If the Government is not careful, it will soon gain a reputation as a dictatorial regime. Indeed, a significant proportion of citizens, not all of whom are reflexively anti-PNM, already have this perception of the Manning administration. This idea has been nursed mainly by the Government's recent legislative programme, which seems specifically designed to remove citizens' fundamental rights. Last Tuesday, a group of concerned persons, using the good offices of an Independent Senator, had read out in the Senate a petition calling on the Government to stop passage of the Judicial Amendment Bill. This legislation will effectively make public interest litigation impossible. Ironically, the only reason Attorney General John Jeremie was able to offer in defence of this Bill was that the courts were clogged with such motions - an argument which, if anything, proves the usefulness of the Act.
Then, last Friday in the Lower House, the Government tabled another Bill, this one designed to severely restrict citizens' right to information held by public authorities. Again, Mr Jeremie could offer no convincing defence of this legislation. His argument was that the Freedom of Information Act (FOIA) as presently constituted allows citizens to access confidential information from organisations such as the Integrity Commission and the Anti-Corruption Bureau. But this is misleading. The FOIA has provisions which let the authorities deny information that could compromise national security or which, in respect to an individual, has no bearing on the public interest.
And, to add to the mix, the Telecommunications Authority issues a Draft Code which shows no understanding of the role and practice of media, but which was announced with several threatening noises from the politically-appointed board members piloting the Draft. Finally, the Government has put the scary cherry on this poisoned cake - by moving with unseemly haste to execute a convicted killer. In announcing the planned resumption of hangings last Monday, Mr Jeremie gave the assurance that executions would be carried out within the ambit of the law.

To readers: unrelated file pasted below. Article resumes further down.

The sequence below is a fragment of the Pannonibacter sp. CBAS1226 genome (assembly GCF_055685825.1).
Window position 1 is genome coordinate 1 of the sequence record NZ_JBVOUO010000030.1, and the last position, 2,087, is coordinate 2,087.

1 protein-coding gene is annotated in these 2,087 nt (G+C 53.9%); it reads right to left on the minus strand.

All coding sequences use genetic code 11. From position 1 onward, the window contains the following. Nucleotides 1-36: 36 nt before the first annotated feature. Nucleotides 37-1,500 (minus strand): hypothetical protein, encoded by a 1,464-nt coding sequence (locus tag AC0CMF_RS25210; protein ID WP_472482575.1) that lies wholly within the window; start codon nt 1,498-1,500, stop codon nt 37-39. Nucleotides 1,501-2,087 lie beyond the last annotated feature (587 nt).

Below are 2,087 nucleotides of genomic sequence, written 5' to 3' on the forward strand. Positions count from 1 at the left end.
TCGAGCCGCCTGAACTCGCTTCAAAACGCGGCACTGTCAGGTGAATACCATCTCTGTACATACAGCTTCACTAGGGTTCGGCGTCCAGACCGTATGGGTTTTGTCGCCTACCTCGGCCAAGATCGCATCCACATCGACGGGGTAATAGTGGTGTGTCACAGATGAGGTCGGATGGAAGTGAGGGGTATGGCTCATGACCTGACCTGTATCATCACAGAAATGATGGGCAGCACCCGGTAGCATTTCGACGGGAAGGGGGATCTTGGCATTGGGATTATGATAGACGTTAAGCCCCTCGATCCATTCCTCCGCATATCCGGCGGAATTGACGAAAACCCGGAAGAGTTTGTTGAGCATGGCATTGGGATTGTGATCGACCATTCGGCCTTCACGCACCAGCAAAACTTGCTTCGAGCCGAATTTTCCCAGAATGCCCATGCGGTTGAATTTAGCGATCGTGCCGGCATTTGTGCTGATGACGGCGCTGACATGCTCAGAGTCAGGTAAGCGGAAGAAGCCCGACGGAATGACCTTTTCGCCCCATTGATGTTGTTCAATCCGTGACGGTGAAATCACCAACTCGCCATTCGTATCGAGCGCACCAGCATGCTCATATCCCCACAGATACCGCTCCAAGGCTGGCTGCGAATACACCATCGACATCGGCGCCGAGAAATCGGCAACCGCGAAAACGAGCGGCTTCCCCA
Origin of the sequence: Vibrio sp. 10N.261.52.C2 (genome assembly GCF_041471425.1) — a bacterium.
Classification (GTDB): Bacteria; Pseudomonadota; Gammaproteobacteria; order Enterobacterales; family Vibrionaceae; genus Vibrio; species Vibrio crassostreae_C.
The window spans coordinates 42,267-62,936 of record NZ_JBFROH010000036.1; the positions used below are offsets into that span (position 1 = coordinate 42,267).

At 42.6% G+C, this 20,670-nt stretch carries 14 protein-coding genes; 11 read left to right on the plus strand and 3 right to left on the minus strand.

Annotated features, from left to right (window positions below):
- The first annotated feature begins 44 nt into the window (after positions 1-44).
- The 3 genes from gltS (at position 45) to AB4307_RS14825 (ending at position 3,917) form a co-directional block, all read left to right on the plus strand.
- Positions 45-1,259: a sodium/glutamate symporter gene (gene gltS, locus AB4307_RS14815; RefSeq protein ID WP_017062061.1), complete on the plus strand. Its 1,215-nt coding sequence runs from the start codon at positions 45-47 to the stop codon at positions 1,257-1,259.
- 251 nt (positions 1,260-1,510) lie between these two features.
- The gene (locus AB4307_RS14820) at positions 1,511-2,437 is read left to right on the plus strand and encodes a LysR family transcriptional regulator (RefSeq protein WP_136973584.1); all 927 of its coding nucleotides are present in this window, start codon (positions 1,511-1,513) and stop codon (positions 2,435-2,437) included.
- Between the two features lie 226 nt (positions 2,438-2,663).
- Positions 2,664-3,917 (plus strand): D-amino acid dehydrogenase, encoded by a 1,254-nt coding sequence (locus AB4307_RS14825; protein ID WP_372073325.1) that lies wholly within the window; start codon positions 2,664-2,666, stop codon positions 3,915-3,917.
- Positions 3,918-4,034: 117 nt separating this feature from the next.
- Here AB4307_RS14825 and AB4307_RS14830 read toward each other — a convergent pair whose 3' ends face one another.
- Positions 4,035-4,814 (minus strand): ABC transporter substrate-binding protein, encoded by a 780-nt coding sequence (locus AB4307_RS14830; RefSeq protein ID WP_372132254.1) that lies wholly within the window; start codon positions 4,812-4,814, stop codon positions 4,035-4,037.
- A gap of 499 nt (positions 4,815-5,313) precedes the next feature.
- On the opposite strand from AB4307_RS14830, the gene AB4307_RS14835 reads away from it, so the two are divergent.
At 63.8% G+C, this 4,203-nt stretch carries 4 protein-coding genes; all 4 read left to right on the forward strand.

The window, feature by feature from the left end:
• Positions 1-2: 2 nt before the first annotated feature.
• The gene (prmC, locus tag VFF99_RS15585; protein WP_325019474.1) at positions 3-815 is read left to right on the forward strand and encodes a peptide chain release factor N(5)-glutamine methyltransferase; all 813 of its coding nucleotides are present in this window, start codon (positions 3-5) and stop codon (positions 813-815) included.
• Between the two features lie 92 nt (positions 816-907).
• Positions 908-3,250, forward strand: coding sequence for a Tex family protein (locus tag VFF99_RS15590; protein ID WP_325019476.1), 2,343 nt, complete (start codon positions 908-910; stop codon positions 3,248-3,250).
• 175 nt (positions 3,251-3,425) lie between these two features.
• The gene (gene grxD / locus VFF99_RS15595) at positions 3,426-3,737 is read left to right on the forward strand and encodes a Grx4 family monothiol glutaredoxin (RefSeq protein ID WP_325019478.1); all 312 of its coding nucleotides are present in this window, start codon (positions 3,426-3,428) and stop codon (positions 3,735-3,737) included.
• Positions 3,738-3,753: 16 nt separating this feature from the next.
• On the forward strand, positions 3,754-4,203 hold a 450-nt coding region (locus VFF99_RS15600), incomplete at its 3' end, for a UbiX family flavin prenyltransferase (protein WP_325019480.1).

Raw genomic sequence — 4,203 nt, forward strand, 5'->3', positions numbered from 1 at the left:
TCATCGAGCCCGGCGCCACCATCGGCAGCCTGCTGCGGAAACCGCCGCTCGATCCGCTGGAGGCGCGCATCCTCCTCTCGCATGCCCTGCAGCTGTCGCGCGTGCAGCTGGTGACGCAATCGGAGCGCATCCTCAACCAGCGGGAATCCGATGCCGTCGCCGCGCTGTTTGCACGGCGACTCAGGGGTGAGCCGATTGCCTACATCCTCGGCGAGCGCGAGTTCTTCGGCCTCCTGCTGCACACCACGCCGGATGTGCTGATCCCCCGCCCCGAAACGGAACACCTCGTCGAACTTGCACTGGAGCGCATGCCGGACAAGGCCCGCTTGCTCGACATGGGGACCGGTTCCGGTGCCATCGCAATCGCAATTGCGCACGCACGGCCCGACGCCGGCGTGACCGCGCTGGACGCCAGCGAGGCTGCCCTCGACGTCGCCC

But the PNM's record in this regard is hardly reassuring - under Attorney General Keith Sobion in 1994, convicted murderer Glen Ashby was hanged while his appeal was still being heard by the Privy Council. However, this PNM administration seems to have learned a lesson, since the State did not contest the Constitutional motion brought yesterday by Lester Pitman's lawyers. This gives the Government an opportunity to step back and take a deep breath. Taken singly, each of these measures might seem just wrong-footed. Taken together, they reflect a pattern which the Government might not even be aware of, but which is certainly informed by an anti-democratic mindset.
Such attitudes on the part of politicians, more often than not, tend to be fuelled by the desperation of incompetence - typical of the bully who meets challenges with force because he is incapable of using finesse. No doubt the Government sees no reason to back off on hangings, given the wide public support the announcement has received. And it is likely the Government will try to push through its repressive legislation, confident that the Opposition can do nothing to stop it. But these actions have consequences, and the Government should be aware that, despite having a political predilection for maximum leaders, Trinbagonians have never favoured dictatorships.
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